FDA warns acetaminophen may cause fatal skin reactions

FDA warns acetaminophen may cause fatal skin reactions
FDA warns acetaminophen may cause fatal skin reactions

The FDA is warning healthcare providers to be aware of the rare risk for fatal skin reactions among patients taking acetaminophen, a common ingredient in many prescription and OTC pain relievers and fever reducers.

The skin reactions include Stevens-Johnson syndrome (SJS), toxic epidermal necrolysis (TEN) and acute generalized exanthematous pustulosis (AGEP), and consist of reddening of the skin, rash, blisters and detachment of the upper surface of the skin. These reactions can occur with first-time use of acetaminophen or at any time while it is being taken, the agency stated.

"It is difficult to determine how frequently serious skin reactions occur with acetaminophen, due to the widespread use of the drug, differences in usage among individuals (e.g., occasional vs. long-term use), and the long period of time that the drug has been on the market," the FDA wrote in a press release. "However it is likely that these events (i.e., SJS, TEN, and AGEP) occur rarely."

The warning is based on three case reports in which patients developed SJS, TEN and AGEP after they were administered acetaminophen, and whom later experienced skin reaction when rechallenged with the drug.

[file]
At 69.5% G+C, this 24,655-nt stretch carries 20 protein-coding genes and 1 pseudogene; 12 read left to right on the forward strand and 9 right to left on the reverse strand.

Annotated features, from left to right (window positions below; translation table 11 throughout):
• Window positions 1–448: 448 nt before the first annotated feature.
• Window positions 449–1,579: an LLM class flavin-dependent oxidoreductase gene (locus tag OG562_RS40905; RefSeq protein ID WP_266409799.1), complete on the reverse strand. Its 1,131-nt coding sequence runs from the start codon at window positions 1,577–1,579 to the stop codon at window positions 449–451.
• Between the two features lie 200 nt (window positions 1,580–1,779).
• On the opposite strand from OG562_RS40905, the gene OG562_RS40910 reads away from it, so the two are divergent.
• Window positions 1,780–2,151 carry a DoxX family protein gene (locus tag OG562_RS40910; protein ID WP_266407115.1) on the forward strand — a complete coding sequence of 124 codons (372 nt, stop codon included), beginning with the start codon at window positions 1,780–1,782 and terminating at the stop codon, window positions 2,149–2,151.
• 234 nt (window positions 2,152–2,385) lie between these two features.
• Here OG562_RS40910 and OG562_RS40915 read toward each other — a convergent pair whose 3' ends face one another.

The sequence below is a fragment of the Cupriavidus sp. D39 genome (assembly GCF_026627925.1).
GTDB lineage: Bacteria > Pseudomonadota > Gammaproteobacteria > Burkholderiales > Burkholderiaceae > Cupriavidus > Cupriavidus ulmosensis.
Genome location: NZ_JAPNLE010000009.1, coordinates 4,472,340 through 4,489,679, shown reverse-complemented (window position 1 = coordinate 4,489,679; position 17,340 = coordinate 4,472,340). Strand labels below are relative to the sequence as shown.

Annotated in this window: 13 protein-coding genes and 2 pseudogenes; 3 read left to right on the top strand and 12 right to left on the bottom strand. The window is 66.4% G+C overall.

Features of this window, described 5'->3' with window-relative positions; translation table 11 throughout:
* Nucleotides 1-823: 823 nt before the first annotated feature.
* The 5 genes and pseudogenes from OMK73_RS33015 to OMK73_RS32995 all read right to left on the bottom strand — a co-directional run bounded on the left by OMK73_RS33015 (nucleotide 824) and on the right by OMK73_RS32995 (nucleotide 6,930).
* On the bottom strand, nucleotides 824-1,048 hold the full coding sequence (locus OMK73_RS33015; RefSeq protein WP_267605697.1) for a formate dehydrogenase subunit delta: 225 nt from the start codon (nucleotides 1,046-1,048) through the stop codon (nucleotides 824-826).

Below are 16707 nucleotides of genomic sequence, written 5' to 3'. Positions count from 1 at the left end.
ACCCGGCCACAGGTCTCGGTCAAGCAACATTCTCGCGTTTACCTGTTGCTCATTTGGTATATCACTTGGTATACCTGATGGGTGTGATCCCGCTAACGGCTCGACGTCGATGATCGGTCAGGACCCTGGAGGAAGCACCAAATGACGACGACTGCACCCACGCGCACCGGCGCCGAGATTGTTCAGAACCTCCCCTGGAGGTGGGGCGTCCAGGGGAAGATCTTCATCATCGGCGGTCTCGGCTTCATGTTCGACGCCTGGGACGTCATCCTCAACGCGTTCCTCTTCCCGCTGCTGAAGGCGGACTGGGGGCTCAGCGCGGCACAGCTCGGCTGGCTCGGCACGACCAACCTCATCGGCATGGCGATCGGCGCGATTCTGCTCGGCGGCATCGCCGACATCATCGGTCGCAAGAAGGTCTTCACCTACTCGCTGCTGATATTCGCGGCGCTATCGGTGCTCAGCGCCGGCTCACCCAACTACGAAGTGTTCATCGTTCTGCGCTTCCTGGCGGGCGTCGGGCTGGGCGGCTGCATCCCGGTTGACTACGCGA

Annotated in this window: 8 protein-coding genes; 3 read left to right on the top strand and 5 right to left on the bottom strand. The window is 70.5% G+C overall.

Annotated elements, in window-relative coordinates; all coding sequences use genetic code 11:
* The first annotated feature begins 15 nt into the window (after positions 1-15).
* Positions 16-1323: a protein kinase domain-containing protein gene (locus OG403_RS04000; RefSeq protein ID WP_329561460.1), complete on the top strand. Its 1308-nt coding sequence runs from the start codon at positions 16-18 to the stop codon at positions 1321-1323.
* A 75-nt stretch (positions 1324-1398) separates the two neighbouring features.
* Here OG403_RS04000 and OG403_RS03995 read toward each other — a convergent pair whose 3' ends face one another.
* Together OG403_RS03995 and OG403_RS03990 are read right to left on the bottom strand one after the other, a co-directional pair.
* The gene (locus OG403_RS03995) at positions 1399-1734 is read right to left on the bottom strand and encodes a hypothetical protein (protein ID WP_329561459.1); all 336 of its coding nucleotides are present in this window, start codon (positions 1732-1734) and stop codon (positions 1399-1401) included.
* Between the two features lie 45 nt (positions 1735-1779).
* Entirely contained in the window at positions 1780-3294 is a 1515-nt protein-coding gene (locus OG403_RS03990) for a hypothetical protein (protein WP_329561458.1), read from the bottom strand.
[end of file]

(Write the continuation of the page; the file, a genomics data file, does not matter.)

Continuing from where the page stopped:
Health officials have identified additional reports of these syndromes in the FDA Adverse Event Reporting System (FAERS) database and medical literature among patients taking acetaminophen only; however, these patients did not undergo a rechallenge to confirm causality. Reports include 91 cases of SJS or TEN, and 16 cases of AGEP. Overall, 12 cases were fatal and 67 involved hospitalizations.

The FDA will require the labels of all acetaminophen containing prescription drugs to carry a warning about the risk for serious skin reactions, and will request OTC acetaminophen drug manufacturers do the same.

"Health care professionals should be aware of this rare risk and consider acetaminophen, along with other drugs already known to have such an association, when assessing patients with potentially drug-induced skin reactions," the agency said.

The FDA is urging patients who develop skin reactions while taking acetaminophen or any other pain reliever or fever reducer to stop the drug and seek medical attention immediately. The agency is also advising any patients who have previously experienced such reactions to avoid the drug in the future.

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